JOLO, Philippines, AP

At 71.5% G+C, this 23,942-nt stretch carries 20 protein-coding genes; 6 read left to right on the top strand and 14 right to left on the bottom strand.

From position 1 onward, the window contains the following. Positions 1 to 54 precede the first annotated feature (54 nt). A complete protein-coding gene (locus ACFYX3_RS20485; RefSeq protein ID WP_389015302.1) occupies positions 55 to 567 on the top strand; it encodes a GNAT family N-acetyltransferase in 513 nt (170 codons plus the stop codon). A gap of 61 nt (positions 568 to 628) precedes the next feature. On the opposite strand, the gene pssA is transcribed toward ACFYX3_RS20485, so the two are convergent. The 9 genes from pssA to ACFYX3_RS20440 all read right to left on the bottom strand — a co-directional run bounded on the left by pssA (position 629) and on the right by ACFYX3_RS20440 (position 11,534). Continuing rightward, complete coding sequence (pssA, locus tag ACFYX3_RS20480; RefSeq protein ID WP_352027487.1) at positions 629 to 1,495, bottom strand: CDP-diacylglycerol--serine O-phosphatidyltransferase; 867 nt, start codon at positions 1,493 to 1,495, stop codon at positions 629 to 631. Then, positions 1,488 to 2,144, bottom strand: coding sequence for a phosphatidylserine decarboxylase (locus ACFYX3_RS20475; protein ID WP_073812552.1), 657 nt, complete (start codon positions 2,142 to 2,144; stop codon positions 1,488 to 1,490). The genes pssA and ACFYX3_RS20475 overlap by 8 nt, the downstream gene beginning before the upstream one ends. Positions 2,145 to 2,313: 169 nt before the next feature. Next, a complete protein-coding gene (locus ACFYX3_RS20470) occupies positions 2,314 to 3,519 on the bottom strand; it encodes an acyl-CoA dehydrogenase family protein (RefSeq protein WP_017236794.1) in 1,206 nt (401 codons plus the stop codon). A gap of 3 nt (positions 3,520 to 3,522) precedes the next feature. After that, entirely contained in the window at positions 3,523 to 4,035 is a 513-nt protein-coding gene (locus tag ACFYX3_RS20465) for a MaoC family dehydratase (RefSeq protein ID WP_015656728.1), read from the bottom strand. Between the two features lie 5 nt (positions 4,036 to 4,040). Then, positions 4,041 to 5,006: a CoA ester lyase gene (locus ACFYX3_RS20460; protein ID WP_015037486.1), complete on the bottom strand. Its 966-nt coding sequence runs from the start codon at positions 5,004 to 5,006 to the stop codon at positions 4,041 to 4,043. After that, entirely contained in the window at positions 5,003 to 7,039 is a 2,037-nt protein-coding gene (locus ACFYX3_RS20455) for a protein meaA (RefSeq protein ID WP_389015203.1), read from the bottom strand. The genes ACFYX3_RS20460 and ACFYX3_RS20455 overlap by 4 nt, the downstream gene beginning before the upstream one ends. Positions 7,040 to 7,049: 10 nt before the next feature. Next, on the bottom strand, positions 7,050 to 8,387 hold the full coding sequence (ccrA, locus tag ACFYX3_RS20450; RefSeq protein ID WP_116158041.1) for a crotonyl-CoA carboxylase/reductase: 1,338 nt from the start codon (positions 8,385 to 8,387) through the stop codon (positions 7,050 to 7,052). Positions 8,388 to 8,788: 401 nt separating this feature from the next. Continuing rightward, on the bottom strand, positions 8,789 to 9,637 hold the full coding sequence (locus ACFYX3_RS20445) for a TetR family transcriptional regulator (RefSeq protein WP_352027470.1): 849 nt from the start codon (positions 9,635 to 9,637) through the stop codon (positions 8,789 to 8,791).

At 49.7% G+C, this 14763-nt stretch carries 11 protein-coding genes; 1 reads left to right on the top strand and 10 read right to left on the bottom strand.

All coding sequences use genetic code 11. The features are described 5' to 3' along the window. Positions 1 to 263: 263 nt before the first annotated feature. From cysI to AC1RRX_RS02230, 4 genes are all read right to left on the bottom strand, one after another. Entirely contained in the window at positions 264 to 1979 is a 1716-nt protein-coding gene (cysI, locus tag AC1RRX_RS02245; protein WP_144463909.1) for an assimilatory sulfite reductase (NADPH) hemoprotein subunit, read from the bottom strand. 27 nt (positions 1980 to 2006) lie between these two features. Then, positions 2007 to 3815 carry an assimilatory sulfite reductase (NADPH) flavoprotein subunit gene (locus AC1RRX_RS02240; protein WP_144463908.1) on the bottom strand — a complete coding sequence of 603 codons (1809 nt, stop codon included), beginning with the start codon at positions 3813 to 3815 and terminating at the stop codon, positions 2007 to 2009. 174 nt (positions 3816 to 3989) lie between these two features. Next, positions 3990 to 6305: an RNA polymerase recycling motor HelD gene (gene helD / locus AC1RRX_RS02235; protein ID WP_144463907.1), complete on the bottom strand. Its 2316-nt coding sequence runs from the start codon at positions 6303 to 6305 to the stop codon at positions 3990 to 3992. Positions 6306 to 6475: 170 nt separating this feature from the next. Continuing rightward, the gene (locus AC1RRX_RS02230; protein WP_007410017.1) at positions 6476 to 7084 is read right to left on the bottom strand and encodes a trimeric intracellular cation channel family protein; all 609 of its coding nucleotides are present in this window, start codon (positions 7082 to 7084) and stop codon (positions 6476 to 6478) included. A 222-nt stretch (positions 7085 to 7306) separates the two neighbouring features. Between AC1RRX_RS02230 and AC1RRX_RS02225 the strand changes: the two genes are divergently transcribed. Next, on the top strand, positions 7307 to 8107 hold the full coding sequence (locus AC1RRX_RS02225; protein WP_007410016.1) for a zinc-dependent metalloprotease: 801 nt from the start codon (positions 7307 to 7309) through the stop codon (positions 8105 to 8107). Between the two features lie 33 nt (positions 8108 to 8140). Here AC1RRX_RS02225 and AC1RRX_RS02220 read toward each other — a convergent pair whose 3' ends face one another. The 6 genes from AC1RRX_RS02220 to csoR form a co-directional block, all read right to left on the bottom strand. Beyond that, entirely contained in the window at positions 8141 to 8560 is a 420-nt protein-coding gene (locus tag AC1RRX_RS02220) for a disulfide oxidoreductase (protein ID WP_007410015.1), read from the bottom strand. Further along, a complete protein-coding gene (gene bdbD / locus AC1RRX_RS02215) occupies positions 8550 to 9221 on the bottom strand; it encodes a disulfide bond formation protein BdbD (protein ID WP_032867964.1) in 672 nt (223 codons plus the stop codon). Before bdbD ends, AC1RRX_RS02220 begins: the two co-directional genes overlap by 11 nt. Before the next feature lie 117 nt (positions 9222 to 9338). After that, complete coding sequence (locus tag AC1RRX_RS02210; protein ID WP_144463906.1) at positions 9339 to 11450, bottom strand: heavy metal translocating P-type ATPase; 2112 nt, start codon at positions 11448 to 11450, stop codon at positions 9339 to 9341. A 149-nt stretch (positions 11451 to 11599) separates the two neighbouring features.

Three of the last five hostages held by Muslim rebels on a southern Philippine island were rescued Wednesday by the military during a clash in a mangrove swamp, officials said. The rescue of the three Malaysians left only American Jeffrey Schilling and Filipino Roland Ulla still in the hands of the Abu Sayyaf rebels, who have seized scores of hostages in various kidnappings this year. “That’s good news,” President Joseph Estrada said of the rescue. “Schilling will come after that, it will happen soon.” But the rescue gave little lift to Estrada’s beleaguered government, embroiled in a worsening scandal over alleged payoffs to the president from illegal gambling lords. Military officials said the Malaysians were rescued after troops raided a mangrove area on southern Jolo island and fought for nearly an hour with about 30 rebels. The military had been following the trail of the rebels for several days, they said. One soldier was wounded in the fighting, officials said. “I’m very pleased with the news,” said Malaysian Ambassador Manzoor Hussein Arshad of the rescue of the Malaysians. “I’m pleased that their ordeal is now over.” The three were seized Sept. 10 from a Malaysian resort despite a pledge by the Abu Sayyaf not to kidnap any more victims while negotiations were underway for the release of earlier captives. Their abduction prompted Estrada to order a massive attack on Sept. 16 to free the 19 hostages then being held. The rescued hostages — resort manager Mohamad Noh Sulaiman, dive master Joe Joseph Jongkinoh, and construction worker Kan Vui Siong — were in good condition except for bruises and contusions, said military spokesman Gen. Generoso Senga. One had a wound on the forehead after being hit by a rock and another was limping from being dragged by a rebel during the fighting, officials said. There was no definite word on the status of the two remaining hostages — Schilling, a Muslim convert from Oakland, California, and Ulla, the last of a group of 21 tourists and workers kidnapped from another Malaysian resort on April 21. Army Lt. Abdurasad Serajad, who leads a military team consisting of former Muslim separatist rebels, said villagers and intercepted radio messages indicated Schilling is being moved among various Abu Sayyaf hide-outs in the towns of Patikul and Panamao on Jolo. There was no information about the Filipino captive, he said. The rebels received more than US$15 million in ransom from Malaysia and Libya for the release of earlier groups of hostages, negotiators said. On Tuesday, one rebel commander and 18 followers surrendered to the military on Jolo, bringing to 110 the number of Abu Sayyaf guerrillas who have given up since the military launched the rescue operation, said Col. Hilario Atendido, spokesman for the military’s Southern Command.